The Story So Far

On the 9th of November 2013, my best friend of 36 years tragically lost her 16-year-old daughter Emily to suicide.

Emily was bright, funny and kind. She came from a supportive home, had a mum that loved her to the moon and back and a strong network of like-minded friends who adored her.

While I will never know why Emily felt that suicide was her only option, I do know that we desperately need to make it easier for children and young people to talk about their BIG feelings.

As friends, parents and educators, we tend to place an immense importance on bravery, courage and strength and while these characteristics are certainly vital to a happy and resilient life, It is vital that we also recognise that none of us are all of these things all of the time.

We need to normalise talking about mental health and we need to empower future generations with the capacity and vocabulary to not only know when to ask for help, but also how.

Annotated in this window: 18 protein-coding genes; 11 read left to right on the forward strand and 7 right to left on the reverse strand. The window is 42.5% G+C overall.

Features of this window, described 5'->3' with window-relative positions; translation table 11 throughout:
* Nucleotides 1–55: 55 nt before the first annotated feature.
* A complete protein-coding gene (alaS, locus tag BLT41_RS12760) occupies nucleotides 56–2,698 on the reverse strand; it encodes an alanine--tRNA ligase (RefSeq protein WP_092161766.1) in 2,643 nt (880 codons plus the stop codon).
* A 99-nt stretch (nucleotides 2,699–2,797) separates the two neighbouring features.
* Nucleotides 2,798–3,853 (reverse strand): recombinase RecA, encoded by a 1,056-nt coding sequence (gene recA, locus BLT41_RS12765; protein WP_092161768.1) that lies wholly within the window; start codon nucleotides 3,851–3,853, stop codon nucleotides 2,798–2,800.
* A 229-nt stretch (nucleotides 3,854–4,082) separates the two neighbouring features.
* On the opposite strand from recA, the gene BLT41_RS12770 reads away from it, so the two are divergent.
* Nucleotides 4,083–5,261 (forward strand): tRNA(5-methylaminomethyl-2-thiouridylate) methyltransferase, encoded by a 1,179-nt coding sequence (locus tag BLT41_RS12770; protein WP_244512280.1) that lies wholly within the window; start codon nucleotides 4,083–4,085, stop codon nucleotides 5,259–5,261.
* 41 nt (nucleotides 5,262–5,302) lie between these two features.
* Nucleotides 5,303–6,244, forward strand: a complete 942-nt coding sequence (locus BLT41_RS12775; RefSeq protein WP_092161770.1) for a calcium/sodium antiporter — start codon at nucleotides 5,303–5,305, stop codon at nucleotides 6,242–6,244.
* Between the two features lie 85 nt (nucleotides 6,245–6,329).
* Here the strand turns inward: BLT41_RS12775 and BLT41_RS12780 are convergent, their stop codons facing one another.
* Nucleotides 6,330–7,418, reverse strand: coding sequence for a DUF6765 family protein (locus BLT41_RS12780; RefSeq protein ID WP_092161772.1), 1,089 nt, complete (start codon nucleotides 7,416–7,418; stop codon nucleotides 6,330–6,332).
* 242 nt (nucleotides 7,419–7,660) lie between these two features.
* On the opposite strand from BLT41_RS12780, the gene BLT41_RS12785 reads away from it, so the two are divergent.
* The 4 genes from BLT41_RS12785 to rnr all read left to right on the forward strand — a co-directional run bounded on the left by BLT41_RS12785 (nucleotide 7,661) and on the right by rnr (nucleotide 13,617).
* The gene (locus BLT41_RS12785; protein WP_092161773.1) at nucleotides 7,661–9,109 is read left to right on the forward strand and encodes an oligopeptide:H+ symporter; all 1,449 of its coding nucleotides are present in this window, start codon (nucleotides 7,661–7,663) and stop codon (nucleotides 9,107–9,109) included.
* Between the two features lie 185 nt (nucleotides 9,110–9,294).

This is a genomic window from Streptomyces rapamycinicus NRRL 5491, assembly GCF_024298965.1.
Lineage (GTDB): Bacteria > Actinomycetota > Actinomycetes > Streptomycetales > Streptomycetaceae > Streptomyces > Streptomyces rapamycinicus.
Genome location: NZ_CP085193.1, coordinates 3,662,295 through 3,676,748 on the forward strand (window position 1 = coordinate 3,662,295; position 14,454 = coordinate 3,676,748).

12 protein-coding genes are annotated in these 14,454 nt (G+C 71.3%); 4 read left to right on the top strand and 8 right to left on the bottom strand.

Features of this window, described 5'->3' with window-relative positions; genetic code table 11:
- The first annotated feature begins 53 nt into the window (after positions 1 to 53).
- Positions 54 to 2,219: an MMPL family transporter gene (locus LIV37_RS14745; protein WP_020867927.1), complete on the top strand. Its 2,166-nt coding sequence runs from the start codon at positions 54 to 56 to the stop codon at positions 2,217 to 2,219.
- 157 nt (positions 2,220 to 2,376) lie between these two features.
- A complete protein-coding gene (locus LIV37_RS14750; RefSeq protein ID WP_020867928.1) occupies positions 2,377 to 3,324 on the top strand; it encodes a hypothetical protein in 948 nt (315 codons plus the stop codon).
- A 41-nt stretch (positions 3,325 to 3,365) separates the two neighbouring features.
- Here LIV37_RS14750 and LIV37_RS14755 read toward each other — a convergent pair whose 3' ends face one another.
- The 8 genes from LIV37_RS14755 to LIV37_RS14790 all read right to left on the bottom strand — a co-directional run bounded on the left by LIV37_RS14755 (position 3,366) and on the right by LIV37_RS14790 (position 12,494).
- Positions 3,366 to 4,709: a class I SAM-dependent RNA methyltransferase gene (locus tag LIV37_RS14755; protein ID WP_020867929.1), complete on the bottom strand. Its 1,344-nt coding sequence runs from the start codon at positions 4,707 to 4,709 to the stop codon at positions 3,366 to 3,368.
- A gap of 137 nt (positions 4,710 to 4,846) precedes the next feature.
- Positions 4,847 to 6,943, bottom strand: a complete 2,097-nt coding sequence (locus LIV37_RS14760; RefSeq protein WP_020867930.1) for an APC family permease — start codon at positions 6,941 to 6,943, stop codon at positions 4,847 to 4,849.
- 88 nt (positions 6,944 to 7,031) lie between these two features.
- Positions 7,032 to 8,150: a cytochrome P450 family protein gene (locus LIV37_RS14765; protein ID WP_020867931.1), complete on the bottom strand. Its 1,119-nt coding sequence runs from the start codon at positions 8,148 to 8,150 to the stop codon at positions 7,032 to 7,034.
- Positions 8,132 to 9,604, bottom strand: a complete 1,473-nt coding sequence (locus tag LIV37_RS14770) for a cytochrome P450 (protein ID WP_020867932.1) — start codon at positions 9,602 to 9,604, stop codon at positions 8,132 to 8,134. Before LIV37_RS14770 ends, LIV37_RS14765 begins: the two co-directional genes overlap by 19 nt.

My hope is that the beautiful imagery in the book will make the thought of disclosing a worry or a BIG feeling a little less scary and will help children realise that the love and support that surrounds them is not dependent on them needing to be brave or strong but is a love that shines brighter than the moon and the stars, a love that surrounds them no matter what they are made of.

Imagine a world in which no problem ever seems too big, a world in which no one ever feels bad asking for help or ever feels ashamed of the fact that they don’t look, feel or act like everybody else. This is the heart of Project Emily and the dream from which Emily and the VERY big Feeling was born.

This book is written in honour of Emily Claire Brady and all the other precious diamonds who have been taken from us far too soon. This book is their voice, this book is their legacy, this book is their wish for those they left behind.

Celeste Cannell – Author, Emily and the VERY big Feeling.

xx

In honour of Emily Claire Brady

10% of every book sold is donated to R U OK? in order to support them to continue to start life-saving conversations.

Ask – Listen – Encourage – Check in.